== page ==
FOAMing at the Mouth: What Makes a Review?
Posted by martinteller on April 10, 2012
As I laboriously copy over all the old reviews over from my previous website, I cringe at how barren most of them are. Never mind that some of them include pretty dumb remarks, what’s most striking is their brevity. I’m not the type of person to ramble on and on about a movie, but I do make some effort nowadays to make them a little meatier. 2-4 paragraphs is the length I’m now comfortable with. Most of these old ones are barely 2-4 sentences… and some add up to fewer than 30 words.
In thinking about what goes or can go into a review, I’ve come up with a way of breaking it down into four categories of content. And to use a snazzy acronym: FOAM
Fact – What do I know?
My old reviews don’t have much in the way of facts. Plot summaries, cast biographies, running times, production trivia, historical background. My feeling was always, “If they can look it up on IMDb or Wikipedia, why do they need me to tell them?” I still hold on to that feeling a bit, but now I’m more likely to include some data in there. It might be something that provides an illuminating bit of context, or just some interesting trivia. And if it’s a movie that isn’t well-known, it’s nice for the reader to have a basic idea of what the movie’s about without having to click on the IMDb link.
However, I hope I never turn into the guy whose review is 90% facts. I don’t like a review that spends four paragraphs to describe the plot of the film. If that’s your style, well then I guess that works for you. I find it to be unnecessary padding.
Opinion – What do I feel?
This is what makes up the vast majority of my old reviews, and is still very prominent in the new ones. Opinions are easy to write. What do I like, what do I dislike. That’s not very interesting stuff. Everyone likes different things, why should you care what I like or dislike? It’s better if you can elaborate on it, and that’s something I’ve been working on. If I can tell you why I feel the way I do, or be specific about what I like/dislike, that gives the reader something to work with. You can either make a better decision about whether you want to watch the film, or if you’ve already seen it, you can engage me in the comments (Hey guys, did you know you can leave comments? Anyone? Anyone?).
The important thing is elaboration. Sometimes I fall into traps like “dull” or “funny” or “interesting” without expanding on what makes those adjectives appropriate. I’m working on it. Sometimes you don’t have time to write much, or you don’t feel like it, so you spill out some opinions and hope they speak for themselves.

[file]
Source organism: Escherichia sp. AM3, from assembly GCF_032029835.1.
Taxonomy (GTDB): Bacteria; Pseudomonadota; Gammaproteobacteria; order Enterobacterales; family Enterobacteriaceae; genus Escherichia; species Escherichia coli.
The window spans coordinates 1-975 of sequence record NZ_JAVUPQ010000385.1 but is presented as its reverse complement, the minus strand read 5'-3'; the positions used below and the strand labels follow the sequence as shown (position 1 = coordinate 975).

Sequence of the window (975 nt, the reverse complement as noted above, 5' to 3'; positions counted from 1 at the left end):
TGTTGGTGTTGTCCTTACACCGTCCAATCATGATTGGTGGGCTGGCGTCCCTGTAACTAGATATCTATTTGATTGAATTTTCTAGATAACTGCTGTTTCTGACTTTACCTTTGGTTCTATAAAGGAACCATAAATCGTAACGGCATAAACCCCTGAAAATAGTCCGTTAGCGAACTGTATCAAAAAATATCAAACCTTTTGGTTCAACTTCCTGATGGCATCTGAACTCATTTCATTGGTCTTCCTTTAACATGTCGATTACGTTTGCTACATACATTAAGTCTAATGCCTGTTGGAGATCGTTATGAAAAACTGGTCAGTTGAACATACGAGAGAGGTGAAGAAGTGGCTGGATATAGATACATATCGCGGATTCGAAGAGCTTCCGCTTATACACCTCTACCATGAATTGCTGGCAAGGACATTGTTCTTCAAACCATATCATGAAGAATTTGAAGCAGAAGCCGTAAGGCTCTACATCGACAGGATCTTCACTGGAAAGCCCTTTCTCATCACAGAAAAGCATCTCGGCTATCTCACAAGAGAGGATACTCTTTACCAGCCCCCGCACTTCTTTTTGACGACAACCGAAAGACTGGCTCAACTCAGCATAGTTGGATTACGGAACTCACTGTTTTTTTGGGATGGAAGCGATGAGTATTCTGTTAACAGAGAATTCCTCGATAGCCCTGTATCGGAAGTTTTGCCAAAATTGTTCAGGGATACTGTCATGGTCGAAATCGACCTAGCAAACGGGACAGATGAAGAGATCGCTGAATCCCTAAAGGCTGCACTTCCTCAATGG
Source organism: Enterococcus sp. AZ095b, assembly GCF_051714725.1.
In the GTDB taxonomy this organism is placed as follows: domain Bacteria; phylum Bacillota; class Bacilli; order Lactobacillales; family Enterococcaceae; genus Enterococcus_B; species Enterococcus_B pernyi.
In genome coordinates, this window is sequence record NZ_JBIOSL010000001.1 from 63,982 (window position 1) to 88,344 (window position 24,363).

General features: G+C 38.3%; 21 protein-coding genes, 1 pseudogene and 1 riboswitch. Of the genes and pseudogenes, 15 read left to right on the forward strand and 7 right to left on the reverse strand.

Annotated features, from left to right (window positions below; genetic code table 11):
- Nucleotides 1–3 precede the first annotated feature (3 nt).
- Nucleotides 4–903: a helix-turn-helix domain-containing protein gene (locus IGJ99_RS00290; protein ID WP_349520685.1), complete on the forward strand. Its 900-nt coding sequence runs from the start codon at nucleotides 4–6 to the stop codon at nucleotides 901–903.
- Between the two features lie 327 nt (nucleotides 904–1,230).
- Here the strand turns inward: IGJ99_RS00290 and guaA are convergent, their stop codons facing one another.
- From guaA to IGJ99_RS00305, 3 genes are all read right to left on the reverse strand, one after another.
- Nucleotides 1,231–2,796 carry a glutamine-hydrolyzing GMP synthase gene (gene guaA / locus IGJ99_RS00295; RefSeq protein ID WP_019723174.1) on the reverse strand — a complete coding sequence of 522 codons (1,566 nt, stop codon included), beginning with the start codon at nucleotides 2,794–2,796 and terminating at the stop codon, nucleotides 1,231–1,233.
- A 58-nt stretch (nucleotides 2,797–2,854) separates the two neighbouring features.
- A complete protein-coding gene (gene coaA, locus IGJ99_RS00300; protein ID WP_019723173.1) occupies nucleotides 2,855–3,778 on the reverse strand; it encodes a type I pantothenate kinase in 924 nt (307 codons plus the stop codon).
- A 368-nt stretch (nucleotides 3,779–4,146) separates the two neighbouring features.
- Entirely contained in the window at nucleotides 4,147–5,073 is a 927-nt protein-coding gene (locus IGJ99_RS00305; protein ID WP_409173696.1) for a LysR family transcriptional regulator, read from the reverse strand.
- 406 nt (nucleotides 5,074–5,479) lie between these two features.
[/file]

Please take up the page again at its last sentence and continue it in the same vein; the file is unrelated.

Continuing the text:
Analysis – What do I think?
I envy those who can do a really in-depth analysis, I truly do. I respect those who can really pick apart a film and find things I never considered, tie it into ideas that aren’t readily apparent, understand symbols and metaphors. I know there’s something inherently narcissistic and arrogant about writing a blog, but the truth is I don’t consider myself a very smart fellow. Once in a while I can look at a film and have some kind of insightful observation, but it’s rare. At best, my readings are very surface. And the funny thing is, I love movies that have obscure, difficult to read meanings. Maybe because then I feel no obligation to expound upon them. I can just say “There are so many layers of meaning!” and leave it at that. Bad! Bad lazy reviewer, bad!
But maybe the problem is more one of articulation. I have a sense of what these films mean to me, but have trouble putting it into words. Or I fear being called out on a particularly inept reading. But my confidence as a reviewer (and more importantly, a consumer of film) is slowly growing. I need to work on getting my thoughts straightened out and into coherent sentences, and that probably means spending more time writing my reviews. To be honest, I’m not sure I’m up to the task, and I’m not entirely sure it’s a thing I want to spend a whole lot of effort on. Analysis can be interesting, but it can also be very dry and come off as pompous. Food for thought, anyway.
Meta – What do I be?
This category is for those parts of a review that comment on the reviewer him/herself. How many times have I seen the movie before? What were my preconceptions going into it? What mood was I in? Where and how did I watch it? What did I eat for breakfast? These personal touches can add a lot to a review, even when they say little about the film itself.
When I think of meta-heavy reviews, I think of Jessica over at The Velvet Café. Jessica has earned a devoted following by adding so much of herself to her reviews. In reading her work, we get to know her as much (or even more) than we get to know the movies she writes about. And in understanding the reviewer, we better understand the movie through the reviewer’s eyes. We may not agree, but we get insight nonetheless. I enjoy putting these tidbits about myself into my writing, although often I succumb to feelings of “No one cares about you, stupid, just write about the film.”
So what about you? What do you enjoy reading in a review? Maybe all you want is an opinion and a score, or maybe you’re a “Just the facts, ma’am” reader, or maybe you like a little bit of everything. In a veritable ocean of movie review blogs, there are all kinds of writers and all kinds of readers… just as there are all kinds of films and all kinds of opinions about each one.